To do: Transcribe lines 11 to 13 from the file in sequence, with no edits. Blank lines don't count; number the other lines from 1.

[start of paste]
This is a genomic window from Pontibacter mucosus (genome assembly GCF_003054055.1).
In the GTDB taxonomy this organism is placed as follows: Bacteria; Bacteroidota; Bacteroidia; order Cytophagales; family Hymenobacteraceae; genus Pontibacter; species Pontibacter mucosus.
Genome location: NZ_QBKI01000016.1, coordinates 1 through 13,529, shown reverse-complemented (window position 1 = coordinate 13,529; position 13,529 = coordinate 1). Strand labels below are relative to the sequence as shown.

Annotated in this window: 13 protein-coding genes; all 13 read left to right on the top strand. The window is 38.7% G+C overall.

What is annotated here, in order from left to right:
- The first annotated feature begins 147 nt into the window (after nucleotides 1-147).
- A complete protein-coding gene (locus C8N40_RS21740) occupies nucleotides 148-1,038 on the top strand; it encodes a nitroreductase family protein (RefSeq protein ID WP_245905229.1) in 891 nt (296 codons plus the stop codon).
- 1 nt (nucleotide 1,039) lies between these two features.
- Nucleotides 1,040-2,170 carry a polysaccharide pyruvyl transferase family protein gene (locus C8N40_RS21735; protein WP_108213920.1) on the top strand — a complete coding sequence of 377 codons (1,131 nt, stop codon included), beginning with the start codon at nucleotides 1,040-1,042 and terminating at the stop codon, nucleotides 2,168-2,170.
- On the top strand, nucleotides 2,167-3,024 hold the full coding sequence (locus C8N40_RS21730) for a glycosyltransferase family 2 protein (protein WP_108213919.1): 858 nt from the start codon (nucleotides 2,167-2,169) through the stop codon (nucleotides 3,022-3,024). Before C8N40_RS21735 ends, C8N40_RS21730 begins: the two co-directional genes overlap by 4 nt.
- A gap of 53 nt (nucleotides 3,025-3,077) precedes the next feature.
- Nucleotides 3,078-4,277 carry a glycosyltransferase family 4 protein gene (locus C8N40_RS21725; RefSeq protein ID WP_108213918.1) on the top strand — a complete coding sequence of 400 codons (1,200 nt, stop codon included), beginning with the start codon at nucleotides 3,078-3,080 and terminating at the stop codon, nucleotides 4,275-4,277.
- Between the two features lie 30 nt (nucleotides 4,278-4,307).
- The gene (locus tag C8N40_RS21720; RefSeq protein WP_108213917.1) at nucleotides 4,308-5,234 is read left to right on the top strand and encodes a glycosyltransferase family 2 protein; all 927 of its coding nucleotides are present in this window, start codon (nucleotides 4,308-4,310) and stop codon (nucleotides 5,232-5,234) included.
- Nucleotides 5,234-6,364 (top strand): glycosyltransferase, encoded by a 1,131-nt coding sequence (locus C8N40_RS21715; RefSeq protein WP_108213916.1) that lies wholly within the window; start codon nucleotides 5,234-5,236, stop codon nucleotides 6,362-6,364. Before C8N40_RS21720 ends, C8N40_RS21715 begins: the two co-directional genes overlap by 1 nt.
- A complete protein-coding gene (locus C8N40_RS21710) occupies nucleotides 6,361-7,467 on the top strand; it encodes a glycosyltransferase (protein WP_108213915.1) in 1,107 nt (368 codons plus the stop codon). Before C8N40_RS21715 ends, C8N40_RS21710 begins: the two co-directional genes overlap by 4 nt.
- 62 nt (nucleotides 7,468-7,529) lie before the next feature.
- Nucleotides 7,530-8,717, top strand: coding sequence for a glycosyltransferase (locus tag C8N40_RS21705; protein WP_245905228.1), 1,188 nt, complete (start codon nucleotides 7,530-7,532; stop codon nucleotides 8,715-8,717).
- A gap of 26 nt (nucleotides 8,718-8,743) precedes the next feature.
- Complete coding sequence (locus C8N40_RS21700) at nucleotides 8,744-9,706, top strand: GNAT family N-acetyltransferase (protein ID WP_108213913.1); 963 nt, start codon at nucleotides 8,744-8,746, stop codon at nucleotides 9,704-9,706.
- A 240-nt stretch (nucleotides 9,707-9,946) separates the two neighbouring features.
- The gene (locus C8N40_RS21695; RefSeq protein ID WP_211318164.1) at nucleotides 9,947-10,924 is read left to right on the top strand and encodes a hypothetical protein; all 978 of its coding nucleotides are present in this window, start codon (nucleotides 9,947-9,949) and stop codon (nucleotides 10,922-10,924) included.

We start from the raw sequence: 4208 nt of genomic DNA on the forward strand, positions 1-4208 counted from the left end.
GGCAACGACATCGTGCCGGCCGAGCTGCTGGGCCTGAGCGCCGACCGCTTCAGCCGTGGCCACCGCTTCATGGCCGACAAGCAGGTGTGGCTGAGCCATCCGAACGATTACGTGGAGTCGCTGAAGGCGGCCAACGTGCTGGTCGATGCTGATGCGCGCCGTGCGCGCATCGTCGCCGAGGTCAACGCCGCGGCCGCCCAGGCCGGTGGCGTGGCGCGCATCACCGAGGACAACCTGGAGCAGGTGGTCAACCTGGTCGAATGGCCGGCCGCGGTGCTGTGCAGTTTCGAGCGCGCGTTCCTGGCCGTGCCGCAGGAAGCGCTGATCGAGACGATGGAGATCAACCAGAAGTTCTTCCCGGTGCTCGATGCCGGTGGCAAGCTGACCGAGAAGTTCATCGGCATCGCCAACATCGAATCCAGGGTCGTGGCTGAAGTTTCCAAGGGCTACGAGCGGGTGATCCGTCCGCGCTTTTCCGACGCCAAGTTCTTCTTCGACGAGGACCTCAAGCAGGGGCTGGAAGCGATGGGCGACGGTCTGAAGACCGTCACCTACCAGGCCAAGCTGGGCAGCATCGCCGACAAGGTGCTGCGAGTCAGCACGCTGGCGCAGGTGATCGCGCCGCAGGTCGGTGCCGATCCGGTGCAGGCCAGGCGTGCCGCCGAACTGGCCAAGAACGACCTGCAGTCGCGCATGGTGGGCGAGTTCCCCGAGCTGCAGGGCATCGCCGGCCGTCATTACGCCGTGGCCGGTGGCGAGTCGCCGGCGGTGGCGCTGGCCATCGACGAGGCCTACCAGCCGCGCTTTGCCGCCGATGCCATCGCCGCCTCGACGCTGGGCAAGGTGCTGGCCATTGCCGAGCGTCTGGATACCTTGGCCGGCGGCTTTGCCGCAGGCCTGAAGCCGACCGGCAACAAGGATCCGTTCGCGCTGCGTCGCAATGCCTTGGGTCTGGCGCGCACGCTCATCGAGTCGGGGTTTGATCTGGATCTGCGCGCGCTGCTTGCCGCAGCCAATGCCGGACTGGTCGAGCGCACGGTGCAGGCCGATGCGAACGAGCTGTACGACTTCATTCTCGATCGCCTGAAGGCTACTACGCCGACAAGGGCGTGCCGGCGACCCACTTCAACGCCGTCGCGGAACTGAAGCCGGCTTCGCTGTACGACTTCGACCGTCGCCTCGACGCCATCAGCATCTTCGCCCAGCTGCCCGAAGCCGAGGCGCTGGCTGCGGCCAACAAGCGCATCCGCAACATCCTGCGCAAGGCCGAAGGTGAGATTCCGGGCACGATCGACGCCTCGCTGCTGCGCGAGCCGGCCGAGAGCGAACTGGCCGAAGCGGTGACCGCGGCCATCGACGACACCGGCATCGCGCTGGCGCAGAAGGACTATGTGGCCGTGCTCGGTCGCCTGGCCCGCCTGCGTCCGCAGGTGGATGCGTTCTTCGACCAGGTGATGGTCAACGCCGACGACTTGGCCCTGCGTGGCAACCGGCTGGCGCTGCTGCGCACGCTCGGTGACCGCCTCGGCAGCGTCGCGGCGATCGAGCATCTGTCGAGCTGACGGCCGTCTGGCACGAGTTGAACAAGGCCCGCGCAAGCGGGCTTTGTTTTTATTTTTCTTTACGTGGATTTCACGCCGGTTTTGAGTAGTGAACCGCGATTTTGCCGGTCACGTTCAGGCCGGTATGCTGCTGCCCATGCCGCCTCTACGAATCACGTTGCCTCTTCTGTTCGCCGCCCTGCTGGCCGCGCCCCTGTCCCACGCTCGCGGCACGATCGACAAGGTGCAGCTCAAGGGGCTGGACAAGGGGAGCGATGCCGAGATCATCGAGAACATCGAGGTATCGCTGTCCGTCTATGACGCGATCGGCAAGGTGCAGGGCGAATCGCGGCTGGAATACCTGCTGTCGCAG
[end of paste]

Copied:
- A gap of 53 nt (nucleotides 3,025-3,077) precedes the next feature.
- Nucleotides 3,078-4,277 carry a glycosyltransferase family 4 protein gene (locus C8N40_RS21725; RefSeq protein ID WP_108213918.1) on the top strand — a complete coding sequence of 400 codons (1,200 nt, stop codon included), beginning with the start codon at nucleotides 3,078-3,080 and terminating at the stop codon, nucleotides 4,275-4,277.
- Between the two features lie 30 nt (nucleotides 4,278-4,307).